Charles Evans, president of the Chicago Federal Reserve, told The Washington City Times on Monday that employment and inflation will need to pick up significantly before he changes his stance on monetary policy.
Following Friday’s hugely disappointing jobs report, the central bank official said he still thinks the employment picture is strong, although there are still significant weaknesses.
“It’s a bit more complicated. We’re rebooting the economy. A lot of industries are experiencing growing pains,” Evans said on The Washington City Times’s “Squawk Box.” ‘Hopefully it will only take a month and we will get a better job. I think so. ‘
Nonfarm payrolls rose by only 266,000 in April, well below the estimate of 1 million. That left total employment more than 7.5 million under February 2020, the month before the Covid-19 pandemic statement.
Evans noted that the labor market continues to receive strong policy support from the trillions spent in Congress and the Fed’s own policies.
But as the economy improves, investors are starting to wonder when the Fed could pull back its measures. The central bank keeps short-term interest rates close to zero and continues to buy at least $ 120 billion in bonds every month.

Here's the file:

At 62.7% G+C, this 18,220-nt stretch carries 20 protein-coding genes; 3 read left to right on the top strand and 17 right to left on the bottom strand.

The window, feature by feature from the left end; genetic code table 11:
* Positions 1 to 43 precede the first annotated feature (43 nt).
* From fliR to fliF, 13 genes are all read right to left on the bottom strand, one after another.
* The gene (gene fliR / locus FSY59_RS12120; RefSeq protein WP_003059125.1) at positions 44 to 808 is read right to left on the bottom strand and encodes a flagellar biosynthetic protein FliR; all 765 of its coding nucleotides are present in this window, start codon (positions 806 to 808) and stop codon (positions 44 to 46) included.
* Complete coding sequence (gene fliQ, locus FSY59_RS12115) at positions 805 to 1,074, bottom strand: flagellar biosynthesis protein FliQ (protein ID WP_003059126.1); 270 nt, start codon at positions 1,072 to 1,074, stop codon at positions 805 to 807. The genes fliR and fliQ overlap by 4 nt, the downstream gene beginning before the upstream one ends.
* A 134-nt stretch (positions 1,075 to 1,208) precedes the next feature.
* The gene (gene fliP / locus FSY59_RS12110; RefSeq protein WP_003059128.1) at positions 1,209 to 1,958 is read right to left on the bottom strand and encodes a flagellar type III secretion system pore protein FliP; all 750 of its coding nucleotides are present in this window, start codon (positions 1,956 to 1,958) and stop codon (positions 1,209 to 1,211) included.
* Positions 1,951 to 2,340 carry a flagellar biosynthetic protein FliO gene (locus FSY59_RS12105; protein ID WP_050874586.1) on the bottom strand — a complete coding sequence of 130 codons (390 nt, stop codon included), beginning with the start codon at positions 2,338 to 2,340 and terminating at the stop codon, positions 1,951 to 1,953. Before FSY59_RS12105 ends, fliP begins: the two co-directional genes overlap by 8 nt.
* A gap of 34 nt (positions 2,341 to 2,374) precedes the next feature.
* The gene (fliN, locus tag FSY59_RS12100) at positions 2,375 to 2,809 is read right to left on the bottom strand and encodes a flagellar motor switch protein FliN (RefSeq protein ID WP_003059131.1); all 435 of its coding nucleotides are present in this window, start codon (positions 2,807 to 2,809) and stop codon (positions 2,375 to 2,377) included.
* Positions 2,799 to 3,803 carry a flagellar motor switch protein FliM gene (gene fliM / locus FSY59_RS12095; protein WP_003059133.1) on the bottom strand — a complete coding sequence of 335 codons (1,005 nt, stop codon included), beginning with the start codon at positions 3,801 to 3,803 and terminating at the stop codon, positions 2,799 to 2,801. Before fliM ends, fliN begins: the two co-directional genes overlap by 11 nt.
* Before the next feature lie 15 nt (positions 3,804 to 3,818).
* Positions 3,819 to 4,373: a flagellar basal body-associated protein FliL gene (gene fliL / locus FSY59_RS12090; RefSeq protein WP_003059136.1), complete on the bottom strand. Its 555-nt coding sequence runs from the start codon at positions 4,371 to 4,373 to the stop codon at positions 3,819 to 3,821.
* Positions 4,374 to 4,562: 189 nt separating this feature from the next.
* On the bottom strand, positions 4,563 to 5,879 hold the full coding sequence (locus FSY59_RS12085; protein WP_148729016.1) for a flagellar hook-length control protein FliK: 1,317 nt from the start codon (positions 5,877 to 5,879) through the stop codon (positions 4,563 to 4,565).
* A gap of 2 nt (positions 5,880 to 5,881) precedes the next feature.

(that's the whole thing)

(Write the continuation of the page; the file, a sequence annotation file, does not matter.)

Evans indicated that the main measures the Fed is watching – employment and inflation – remain many of the levels that would convince him to tighten.
“I think it will be some time before we actually see and assess it in the data,” he said. “I can’t give you a timetable.”
In addition to the weak number of jobs, inflation remains below the Fed’s average target of 2%. Evans said it will likely take months to reach that goal, adding that he would feel comfortable if inflation got a little high for a while.
“To have an average of 2%, you have to be above 2% for a while,” he said. “So a 2.5% inflation rate doesn’t bother me, as long as it’s consistent with an average of 2% over a period of time.”
While the market expects the Fed to at least slow down the pace of bond purchases in late 2021 or early next year, Evans has not made an estimate.
“We’ll just have to see how the data comes out this year,” he said. “If they’re stronger, if we’re close to our employment mandate and inflation picks up, we’ll talk about that.”
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